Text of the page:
Sunday, July 03, 2011

Law and Economics.
Krugman Krugman links to the WSJ
The U.S. and Europe are set to grow at an anemic pace for the foreseeable future unless the government can step in with an enormous fiscal stimulus, according to a veteran investor.

Speaking exclusively with The Wall Street Journal, Barton Biggs, managing partner at multibillion dollar hedge fund Traxis Partners, painted a bleak outlook for the developed world with only huge government intervention likely to improve things.

…Mr. Biggs, former chief global strategist for U.S. investment banking powerhouse Morgan Stanley, demanded the U.S. government temporarily return to ideas used in the Great Depression as a way to get the country back to higher growth.

“What the U.S. really needs is a massive infrastructure program … similar to the WPA back in the 1930s,” he says.

The plan would be to employ some of the many unemployed people, jump start the economy, as well as help catch up with Asia, which is building state-of-the-art infrastructure from new mechanized port facilities to high-speed trains.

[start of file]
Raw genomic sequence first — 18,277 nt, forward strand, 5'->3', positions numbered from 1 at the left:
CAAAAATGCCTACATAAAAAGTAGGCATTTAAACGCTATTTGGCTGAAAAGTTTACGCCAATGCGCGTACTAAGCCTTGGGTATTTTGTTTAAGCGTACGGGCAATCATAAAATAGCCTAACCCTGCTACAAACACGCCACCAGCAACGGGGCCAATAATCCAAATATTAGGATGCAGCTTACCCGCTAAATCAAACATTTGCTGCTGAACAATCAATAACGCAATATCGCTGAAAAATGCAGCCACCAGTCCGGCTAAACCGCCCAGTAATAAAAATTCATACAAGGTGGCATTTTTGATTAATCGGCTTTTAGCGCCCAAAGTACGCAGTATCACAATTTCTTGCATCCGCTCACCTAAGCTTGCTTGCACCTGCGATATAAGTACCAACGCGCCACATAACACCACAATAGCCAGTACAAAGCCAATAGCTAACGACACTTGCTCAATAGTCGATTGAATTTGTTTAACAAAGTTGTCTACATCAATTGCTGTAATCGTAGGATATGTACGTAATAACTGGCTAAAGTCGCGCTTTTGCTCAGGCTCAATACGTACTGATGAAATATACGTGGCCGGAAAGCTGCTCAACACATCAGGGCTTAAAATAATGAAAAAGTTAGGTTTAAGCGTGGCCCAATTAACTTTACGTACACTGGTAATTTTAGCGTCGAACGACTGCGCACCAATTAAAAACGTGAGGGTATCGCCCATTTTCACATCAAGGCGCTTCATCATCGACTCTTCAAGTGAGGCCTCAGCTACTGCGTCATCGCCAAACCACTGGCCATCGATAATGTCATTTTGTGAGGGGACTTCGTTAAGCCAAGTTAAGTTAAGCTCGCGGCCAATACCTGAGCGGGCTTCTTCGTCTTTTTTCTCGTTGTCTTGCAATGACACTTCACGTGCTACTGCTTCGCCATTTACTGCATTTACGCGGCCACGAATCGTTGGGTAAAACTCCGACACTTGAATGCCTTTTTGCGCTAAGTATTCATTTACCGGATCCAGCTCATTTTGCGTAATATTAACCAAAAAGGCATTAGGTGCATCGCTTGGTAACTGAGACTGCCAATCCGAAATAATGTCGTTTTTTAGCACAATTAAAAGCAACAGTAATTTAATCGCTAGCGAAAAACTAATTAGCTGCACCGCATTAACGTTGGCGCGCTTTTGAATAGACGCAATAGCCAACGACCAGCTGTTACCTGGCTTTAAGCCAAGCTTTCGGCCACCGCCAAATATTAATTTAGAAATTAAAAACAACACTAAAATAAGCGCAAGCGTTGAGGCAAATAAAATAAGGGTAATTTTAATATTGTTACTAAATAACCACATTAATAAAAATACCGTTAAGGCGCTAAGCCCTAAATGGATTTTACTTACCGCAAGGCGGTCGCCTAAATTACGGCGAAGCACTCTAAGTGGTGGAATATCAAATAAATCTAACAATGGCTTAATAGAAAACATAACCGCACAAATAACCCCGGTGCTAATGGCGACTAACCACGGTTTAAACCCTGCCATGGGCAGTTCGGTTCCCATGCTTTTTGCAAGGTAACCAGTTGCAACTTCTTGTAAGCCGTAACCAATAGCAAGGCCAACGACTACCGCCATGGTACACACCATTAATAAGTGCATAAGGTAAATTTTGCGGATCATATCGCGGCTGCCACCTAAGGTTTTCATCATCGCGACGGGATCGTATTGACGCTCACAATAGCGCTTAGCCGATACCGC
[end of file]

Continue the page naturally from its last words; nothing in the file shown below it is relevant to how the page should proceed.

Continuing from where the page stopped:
He suggested financing such building through the sale of U.S. Treasuries.
The general problem of the legal debate between American "liberals" and "conservatives" over economic policy [see earlier post] is that the majority of both are in favor of the economic power that came about only as the result of the unification of social and economic life that in different situations each decry. If conservative arguments had won consistently in the Supreme Court over the past 100 years, we wouldn't have troops in 150 countries around the world.

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